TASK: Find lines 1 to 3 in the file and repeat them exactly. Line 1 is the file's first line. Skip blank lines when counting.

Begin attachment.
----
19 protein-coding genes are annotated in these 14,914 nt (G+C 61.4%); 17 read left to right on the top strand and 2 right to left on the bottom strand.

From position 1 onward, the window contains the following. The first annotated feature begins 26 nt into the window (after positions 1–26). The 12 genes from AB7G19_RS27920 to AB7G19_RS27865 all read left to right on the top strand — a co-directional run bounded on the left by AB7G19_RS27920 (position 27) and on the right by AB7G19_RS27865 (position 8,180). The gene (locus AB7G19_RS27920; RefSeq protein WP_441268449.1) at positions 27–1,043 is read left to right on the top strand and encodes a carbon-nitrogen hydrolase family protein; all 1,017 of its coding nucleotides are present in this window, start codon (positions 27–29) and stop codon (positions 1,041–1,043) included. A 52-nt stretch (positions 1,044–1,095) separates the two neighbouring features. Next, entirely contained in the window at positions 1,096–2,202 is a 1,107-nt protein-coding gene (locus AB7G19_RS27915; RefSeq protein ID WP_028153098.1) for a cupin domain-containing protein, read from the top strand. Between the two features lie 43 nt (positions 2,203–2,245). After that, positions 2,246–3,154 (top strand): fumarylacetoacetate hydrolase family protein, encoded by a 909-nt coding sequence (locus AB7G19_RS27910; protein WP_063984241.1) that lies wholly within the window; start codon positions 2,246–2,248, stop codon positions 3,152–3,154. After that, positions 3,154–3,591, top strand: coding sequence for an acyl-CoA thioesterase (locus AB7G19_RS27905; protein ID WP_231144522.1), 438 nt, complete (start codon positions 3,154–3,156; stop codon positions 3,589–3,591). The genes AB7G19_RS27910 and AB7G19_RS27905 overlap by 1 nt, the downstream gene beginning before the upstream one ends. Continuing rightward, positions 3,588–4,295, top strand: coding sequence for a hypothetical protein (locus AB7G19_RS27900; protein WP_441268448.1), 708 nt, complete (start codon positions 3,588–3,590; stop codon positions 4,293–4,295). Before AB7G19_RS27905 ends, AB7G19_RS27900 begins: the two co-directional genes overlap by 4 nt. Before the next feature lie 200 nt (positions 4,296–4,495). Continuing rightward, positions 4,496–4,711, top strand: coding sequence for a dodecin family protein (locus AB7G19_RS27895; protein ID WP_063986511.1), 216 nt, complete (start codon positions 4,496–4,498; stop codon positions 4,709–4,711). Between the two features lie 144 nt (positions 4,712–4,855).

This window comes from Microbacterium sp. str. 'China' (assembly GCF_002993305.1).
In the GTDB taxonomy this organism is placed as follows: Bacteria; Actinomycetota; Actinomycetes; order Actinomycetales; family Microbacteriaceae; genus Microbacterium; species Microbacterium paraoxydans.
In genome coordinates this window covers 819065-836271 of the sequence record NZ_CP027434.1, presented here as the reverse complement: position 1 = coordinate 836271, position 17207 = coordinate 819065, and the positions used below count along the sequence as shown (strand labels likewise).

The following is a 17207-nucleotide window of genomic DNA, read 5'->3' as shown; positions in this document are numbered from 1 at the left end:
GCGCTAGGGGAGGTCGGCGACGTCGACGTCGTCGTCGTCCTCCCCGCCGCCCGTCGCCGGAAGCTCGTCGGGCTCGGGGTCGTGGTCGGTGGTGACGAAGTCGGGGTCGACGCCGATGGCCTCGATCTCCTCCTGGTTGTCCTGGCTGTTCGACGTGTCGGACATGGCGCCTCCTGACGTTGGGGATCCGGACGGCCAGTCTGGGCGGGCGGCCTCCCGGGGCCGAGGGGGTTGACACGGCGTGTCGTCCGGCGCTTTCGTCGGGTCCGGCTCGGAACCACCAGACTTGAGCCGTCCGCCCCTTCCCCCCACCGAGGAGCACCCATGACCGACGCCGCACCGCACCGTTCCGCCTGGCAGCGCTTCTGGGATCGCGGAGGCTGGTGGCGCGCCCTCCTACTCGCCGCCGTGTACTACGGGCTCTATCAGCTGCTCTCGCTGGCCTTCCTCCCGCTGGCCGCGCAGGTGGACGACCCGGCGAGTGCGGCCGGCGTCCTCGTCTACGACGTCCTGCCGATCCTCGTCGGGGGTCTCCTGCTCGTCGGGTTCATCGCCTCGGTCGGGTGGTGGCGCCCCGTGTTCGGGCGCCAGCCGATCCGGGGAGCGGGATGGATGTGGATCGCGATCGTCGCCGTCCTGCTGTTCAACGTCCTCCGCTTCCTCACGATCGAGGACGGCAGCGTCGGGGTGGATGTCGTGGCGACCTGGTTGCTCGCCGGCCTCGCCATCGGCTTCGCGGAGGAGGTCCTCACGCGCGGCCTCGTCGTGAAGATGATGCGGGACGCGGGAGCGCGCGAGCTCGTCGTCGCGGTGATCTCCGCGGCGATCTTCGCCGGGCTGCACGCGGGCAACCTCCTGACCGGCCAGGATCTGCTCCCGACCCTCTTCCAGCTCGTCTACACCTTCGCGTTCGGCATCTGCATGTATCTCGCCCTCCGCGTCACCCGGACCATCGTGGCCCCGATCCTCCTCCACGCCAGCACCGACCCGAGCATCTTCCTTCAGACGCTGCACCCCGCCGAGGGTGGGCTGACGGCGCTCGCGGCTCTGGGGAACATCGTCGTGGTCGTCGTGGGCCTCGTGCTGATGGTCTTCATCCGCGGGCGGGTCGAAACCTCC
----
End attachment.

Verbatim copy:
19 protein-coding genes are annotated in these 14,914 nt (G+C 61.4%); 17 read left to right on the top strand and 2 right to left on the bottom strand.

From position 1 onward, the window contains the following. The first annotated feature begins 26 nt into the window (after positions 1–26). The 12 genes from AB7G19_RS27920 to AB7G19_RS27865 all read left to right on the top strand — a co-directional run bounded on the left by AB7G19_RS27920 (position 27) and on the right by AB7G19_RS27865 (position 8,180). The gene (locus AB7G19_RS27920; RefSeq protein WP_441268449.1) at positions 27–1,043 is read left to right on the top strand and encodes a carbon-nitrogen hydrolase family protein; all 1,017 of its coding nucleotides are present in this window, start codon (positions 27–29) and stop codon (positions 1,041–1,043) included. A 52-nt stretch (positions 1,044–1,095) separates the two neighbouring features. Next, entirely contained in the window at positions 1,096–2,202 is a 1,107-nt protein-coding gene (locus AB7G19_RS27915; RefSeq protein ID WP_028153098.1) for a cupin domain-containing protein, read from the top strand. Between the two features lie 43 nt (positions 2,203–2,245). After that, positions 2,246–3,154 (top strand): fumarylacetoacetate hydrolase family protein, encoded by a 909-nt coding sequence (locus AB7G19_RS27910; protein WP_063984241.1) that lies wholly within the window; start codon positions 2,246–2,248, stop codon positions 3,152–3,154. After that, positions 3,154–3,591, top strand: coding sequence for an acyl-CoA thioesterase (locus AB7G19_RS27905; protein ID WP_231144522.1), 438 nt, complete (start codon positions 3,154–3,156; stop codon positions 3,589–3,591). The genes AB7G19_RS27910 and AB7G19_RS27905 overlap by 1 nt, the downstream gene beginning before the upstream one ends. Continuing rightward, positions 3,588–4,295, top strand: coding sequence for a hypothetical protein (locus AB7G19_RS27900; protein WP_441268448.1), 708 nt, complete (start codon positions 3,588–3,590; stop codon positions 4,293–4,295). Before AB7G19_RS27905 ends, AB7G19_RS27900 begins: the two co-directional genes overlap by 4 nt. Before the next feature lie 200 nt (positions 4,296–4,495). Continuing rightward, positions 4,496–4,711, top strand: coding sequence for a dodecin family protein (locus AB7G19_RS27895; protein ID WP_063986511.1), 216 nt, complete (start codon positions 4,496–4,498; stop codon positions 4,709–4,711). Between the two features lie 144 nt (positions 4,712–4,855).

This window comes from Microbacterium sp. str. 'China' (assembly GCF_002993305.1).